Jan
24
2011

Cities in Wisconsin and Illinois both passed "vicious dog" measures in recent days, and one city in California is considering a similar law, according to media reports.

The town of Sheboygan, Wisc., passed an ordinance this week that regulates "dangerous and vicious" dogs. Owners of dogs that have injured or attacked a human must pay $75 to the city and register the dog with local law enforcement, the Sheboygan press reported. Such owners must also present proof of insurance and keep the dog in a secure pen or indoors.

The Illinois Peoria Journal Star reported that the Morton Village Board approved a similar ordinance, which spells out how a dog or cat can be declared dangerous or vicious, describes requirements that must be met for the owner of a dangerous or vicious animal to keep the animal, and lists penalties for violations ranging from $75-$750.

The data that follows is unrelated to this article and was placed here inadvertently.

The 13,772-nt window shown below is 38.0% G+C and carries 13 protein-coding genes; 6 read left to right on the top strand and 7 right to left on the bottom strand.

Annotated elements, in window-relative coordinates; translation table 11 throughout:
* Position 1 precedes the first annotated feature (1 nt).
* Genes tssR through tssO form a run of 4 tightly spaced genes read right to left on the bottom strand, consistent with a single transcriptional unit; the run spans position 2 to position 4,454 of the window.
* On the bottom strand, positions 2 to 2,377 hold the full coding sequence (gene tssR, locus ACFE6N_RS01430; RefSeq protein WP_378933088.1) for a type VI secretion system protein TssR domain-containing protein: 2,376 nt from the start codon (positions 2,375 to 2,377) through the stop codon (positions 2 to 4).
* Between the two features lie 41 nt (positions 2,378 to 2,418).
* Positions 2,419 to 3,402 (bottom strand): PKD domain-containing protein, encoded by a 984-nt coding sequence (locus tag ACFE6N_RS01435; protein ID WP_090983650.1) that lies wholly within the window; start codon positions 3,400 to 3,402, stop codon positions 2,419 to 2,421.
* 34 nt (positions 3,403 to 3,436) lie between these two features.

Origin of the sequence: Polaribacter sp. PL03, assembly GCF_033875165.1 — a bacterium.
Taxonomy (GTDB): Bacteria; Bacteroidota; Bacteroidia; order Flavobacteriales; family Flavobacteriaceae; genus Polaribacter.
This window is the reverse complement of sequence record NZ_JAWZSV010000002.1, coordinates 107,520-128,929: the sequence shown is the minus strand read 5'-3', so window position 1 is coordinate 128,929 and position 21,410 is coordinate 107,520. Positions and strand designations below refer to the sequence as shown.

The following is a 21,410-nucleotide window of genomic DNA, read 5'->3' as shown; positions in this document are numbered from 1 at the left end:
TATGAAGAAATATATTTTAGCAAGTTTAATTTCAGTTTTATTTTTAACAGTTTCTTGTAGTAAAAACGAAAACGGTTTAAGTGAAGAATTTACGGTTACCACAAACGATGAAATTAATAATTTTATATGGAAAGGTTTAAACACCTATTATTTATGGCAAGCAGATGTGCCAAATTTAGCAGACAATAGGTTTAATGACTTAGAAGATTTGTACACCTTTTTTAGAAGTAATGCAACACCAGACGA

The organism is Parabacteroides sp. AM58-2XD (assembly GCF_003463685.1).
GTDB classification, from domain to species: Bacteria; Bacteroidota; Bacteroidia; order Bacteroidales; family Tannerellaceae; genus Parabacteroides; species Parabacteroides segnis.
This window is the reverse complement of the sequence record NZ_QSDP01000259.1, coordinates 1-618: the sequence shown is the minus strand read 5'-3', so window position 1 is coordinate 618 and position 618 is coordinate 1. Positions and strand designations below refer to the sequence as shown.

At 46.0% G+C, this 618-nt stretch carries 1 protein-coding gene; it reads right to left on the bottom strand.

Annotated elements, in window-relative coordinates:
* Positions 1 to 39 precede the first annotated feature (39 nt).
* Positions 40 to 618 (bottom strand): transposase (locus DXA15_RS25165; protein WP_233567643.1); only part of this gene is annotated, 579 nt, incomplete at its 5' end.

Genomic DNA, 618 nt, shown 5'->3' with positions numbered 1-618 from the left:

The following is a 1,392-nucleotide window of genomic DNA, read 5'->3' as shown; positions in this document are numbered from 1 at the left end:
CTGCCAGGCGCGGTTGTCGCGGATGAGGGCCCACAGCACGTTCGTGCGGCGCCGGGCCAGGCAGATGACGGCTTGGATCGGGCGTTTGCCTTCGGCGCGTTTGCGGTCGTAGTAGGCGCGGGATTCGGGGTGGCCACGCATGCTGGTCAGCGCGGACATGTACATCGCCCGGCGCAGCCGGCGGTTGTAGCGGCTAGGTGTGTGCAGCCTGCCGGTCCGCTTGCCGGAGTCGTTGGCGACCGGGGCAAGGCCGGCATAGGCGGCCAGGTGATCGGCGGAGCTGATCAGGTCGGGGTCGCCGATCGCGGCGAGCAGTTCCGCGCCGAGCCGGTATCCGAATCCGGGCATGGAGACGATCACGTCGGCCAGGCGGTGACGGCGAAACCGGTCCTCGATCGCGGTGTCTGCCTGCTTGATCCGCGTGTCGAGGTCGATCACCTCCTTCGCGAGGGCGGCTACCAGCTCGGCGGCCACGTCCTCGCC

Meanwhile, the city of Barstow, Calif., is voting this week on an ordinance to regulate "potentially dangerous or vicious dogs," according to the Desert Dispatch. The Barstow ordinance would update an existing ordinance from the 1960s that only covers "vicious" dogs. Under the ordinance, "potentially dangerous dogs" include those that bite a person, kill or injure another pet off the owners property, or "engage in behavior toward a person which requires defensive action on two separate occasions off the dog owners property within a three year period," according to the article.

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